My little taste of war, my front row sideline seat, made me appreciate my cushy life back home, but it also highlighted the worst in human nature. The stories I heard, the reports I saw, the realities all around me painted humanity in a very depressing and unfavorable light. To me, it seemed if you removed a flush and comfortable society to take care of our needs, people reverted to animals.

So into my brain went the seed that people are savage in nature. Enter twelve straight hours of The Walking Dead.

twd

My favorite part of The Walking Dead, aside from the gruesome zombies, is the examination of what the apocalypse does to the survivors. I appreciate how the show tracks their slow exchange of humanity for survival. No matter how the characters try to cling to the humans they once were, with each threat, they ransom off a little piece of that person they remember. Not to mention the entirely savage other survivors they encounter.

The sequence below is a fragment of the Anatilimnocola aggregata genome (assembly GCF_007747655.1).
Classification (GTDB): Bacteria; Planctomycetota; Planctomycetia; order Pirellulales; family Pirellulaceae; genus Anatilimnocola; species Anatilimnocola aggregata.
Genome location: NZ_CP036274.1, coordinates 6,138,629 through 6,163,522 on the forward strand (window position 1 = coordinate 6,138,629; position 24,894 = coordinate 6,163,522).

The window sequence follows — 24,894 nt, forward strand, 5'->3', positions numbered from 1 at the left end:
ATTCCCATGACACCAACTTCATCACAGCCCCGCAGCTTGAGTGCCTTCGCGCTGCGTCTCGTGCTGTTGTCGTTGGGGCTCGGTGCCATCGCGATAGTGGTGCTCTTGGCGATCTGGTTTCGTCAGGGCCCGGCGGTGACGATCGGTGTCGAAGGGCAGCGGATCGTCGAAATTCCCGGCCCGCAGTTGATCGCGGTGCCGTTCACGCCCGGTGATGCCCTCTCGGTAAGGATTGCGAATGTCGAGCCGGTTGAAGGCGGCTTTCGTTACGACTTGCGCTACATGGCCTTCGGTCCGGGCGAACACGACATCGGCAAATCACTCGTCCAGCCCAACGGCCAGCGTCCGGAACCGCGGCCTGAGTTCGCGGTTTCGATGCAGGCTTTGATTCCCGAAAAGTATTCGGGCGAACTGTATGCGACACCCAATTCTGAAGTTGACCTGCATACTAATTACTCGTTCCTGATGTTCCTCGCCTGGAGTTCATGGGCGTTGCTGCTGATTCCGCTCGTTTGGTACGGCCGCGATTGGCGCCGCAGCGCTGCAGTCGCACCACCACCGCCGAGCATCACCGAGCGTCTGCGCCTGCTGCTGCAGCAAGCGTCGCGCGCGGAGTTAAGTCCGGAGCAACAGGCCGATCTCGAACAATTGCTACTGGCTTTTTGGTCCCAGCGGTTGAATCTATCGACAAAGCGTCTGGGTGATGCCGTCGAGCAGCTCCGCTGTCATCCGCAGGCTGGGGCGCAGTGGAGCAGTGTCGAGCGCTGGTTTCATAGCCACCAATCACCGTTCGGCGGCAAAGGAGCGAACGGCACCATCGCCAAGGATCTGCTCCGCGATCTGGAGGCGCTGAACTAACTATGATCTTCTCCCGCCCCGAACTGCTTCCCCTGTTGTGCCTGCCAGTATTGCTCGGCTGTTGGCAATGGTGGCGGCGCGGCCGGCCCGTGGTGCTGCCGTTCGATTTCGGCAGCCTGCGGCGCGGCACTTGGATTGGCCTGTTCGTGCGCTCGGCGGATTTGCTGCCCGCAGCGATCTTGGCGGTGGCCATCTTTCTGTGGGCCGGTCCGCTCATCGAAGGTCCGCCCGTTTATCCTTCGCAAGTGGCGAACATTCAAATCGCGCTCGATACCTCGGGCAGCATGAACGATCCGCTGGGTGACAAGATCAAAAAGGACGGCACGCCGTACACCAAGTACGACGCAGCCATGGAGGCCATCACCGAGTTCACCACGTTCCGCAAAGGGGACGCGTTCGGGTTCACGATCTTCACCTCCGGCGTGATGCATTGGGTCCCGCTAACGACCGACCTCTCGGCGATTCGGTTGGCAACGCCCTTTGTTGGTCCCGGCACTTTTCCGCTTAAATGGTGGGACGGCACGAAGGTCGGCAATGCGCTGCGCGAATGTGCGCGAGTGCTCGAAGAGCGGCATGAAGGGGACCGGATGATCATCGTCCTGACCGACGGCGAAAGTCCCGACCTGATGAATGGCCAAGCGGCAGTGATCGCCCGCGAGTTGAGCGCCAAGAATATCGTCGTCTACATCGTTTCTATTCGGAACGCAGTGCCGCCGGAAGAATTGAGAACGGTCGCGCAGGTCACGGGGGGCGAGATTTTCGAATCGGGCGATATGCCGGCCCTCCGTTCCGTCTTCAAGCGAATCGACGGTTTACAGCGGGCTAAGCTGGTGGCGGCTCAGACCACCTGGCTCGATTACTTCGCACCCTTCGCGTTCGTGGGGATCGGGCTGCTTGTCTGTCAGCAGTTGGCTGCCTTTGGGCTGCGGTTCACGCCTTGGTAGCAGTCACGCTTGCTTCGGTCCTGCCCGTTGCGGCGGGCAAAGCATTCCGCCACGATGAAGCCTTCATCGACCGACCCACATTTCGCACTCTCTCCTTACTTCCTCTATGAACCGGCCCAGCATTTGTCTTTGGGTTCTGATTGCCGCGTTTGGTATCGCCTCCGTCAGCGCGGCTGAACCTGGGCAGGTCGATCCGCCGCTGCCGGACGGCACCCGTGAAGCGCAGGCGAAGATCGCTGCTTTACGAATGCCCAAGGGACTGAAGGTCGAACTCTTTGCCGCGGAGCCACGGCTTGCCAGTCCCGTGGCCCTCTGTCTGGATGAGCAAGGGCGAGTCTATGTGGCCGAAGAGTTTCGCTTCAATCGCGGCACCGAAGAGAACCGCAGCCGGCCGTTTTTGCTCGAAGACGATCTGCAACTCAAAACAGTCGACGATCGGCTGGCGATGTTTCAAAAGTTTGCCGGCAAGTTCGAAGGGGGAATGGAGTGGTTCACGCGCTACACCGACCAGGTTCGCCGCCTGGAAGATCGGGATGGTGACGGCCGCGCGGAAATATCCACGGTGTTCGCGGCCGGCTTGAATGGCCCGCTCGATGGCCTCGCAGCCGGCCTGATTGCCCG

Psychology is my favorite part of apocalyptic media.

So with my brain saturated half a day’s worth of post-apocalyptic dead fighting and living fearing, the mood and the imagery permeated my mind, reached down to mingle with my own memories, my own life imprints.

I started to think about how savage we are underneath all our socialization and civilization. I started to brood on how those animals within would come screaming out at the smallest threat, much less the end of the world. Gradually, these ideas grew legs, formed into bodies, started speaking in dialog inside my head. I could see their world, and I only followed.

SavagesCoverChristina

Savages tells the story of two apocalypse survivors navigating through the ruins of America and battling through lingering savages with no answers, searching for the last strain of humanity. Until one discovery changes everything. The infant’s cry shatters their already destroyed world. For Parker, the babe invokes the ghosts of her dead husband and sons. For Iraq war veteran Marcus, the child embodies his hope and gives him innocence to protect.